TABLE I Caprylic (Ca Pelargonic Ca) n-Valeric (C Z-Methyl Pentanoic (Ca) Average 05+ C5 Branched Viscosity Example No. No. of Contribu- Acid Conat 210 F./
Carbon tion trlbution 40 F. M01. C.A. Mol. (1A. M01. C.A. Mol. C.A. Atoms (percent) (percent) (centipercent percent percent percent stokes) TABLE II Pelargonic n-Valerlc Methylbutyric Z-Methyl- Caprylie (Ca) (Ca) (C (C Pentanoic Average Ca-I-Cg Branched Viscosity (06) N0. of Contribu- Acid Conat 210 F./ Example N0. Carbon tion tnbution -40 F.
Atoms (percent) (percent) (centi- Mol. C.A. M01. (LA. Mol. (LA: Mol. C;A. M01. C.A. stokes) percent percent percent percent percent I have found that the conditions herein described must be complied with in the selection of the acids for preparing mixed pentaerythritol esters, otherwise the initial kinematic viscosity of the esters at '40 F. may exceed 13,000 centistokes and some esters may even commence to crystallize. In either event, while the ester does not lose The foregoing description and all reasonable modifica- 70 tions thereof which will be obvious to those skilled in the art are considered within the scope of my invention, as defined by the following:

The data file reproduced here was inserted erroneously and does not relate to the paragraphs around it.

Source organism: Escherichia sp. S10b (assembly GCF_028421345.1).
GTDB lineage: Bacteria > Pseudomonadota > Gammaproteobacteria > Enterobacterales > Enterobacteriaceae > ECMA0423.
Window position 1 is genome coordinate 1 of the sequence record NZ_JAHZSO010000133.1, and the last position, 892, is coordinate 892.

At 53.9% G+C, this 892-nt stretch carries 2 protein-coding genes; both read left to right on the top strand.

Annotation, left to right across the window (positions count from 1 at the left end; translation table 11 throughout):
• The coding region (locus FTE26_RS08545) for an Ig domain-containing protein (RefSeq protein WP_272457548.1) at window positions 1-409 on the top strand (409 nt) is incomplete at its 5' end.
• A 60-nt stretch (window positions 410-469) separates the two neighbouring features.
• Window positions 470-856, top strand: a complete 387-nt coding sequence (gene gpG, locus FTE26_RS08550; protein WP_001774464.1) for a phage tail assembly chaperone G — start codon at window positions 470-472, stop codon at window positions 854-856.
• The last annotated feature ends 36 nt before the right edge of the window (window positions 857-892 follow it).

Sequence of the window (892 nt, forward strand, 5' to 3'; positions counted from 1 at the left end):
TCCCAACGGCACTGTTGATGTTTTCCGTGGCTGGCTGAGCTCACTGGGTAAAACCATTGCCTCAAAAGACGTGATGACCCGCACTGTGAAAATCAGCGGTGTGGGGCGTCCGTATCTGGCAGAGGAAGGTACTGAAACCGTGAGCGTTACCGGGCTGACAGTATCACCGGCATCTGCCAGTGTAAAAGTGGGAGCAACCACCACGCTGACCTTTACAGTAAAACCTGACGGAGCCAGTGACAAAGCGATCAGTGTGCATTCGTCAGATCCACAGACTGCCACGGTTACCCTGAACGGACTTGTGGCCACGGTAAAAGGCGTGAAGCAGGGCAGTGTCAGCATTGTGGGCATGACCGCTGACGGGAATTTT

What I claim is:
1. A lubricant composition adapted for use at 40 F.
all of its desired lubricity at moderately low temperatures, 75 consisting essentially of an ester of pentaerythritol and a mixture ofalkanoic acids consisting essentially of about 25 mol percent caprylic acid, about mol percent methyl pentanoic acid, in the range of from about 15 to about pelargonic acid, and in the range of from about 40 to about 45 mol percent valeric acid, said mixture' of alkanoic acids having in the range of from about 6.5 to about 6.7 carbon atoms per acid molecule, said pelargonic and caprylic acids consisting of from about 51 /2 to about 57 mol percent of said alkanoic acids, said alkanoic acids consisting of not more than 15 mol per cent of branched acids, said composition being characterized by remaining liquid and also maintaining its lubricity at -40 F, and further characterized by an initial kinematic viscosity of not more than about 6800 centistokes at 40 F.
2. A lubricant composition adapted for use at 40 F. consisting essentially of a pentaerythritol ester of a mixture of 1alkanoic acids consisting essentially in the range of from about to about mol percent pelargonic acid, in the range of from about 39, to about 45 /z mol percent n-valeric acid, and in the range of from about 22% to about 28 percent of a mixture of methyl butyric 8 acid isomers, said composition being characterized by remaining liquid and also maintaining its lubricity at F., and an initial kinematic viscosity of not more than 8425 centistokes at 40 F.
References Cited UNITED STATES PATENTS OTHER REFERENCES Barnes et al., Synthetic Ester Lubricants," Lubrication Engineering, August 1957, pages 454-458.
DANIEL E. WYMAN, Primary Examiner.
PATRICK P. GARVIN, JOSEPH R. LIBERMAN,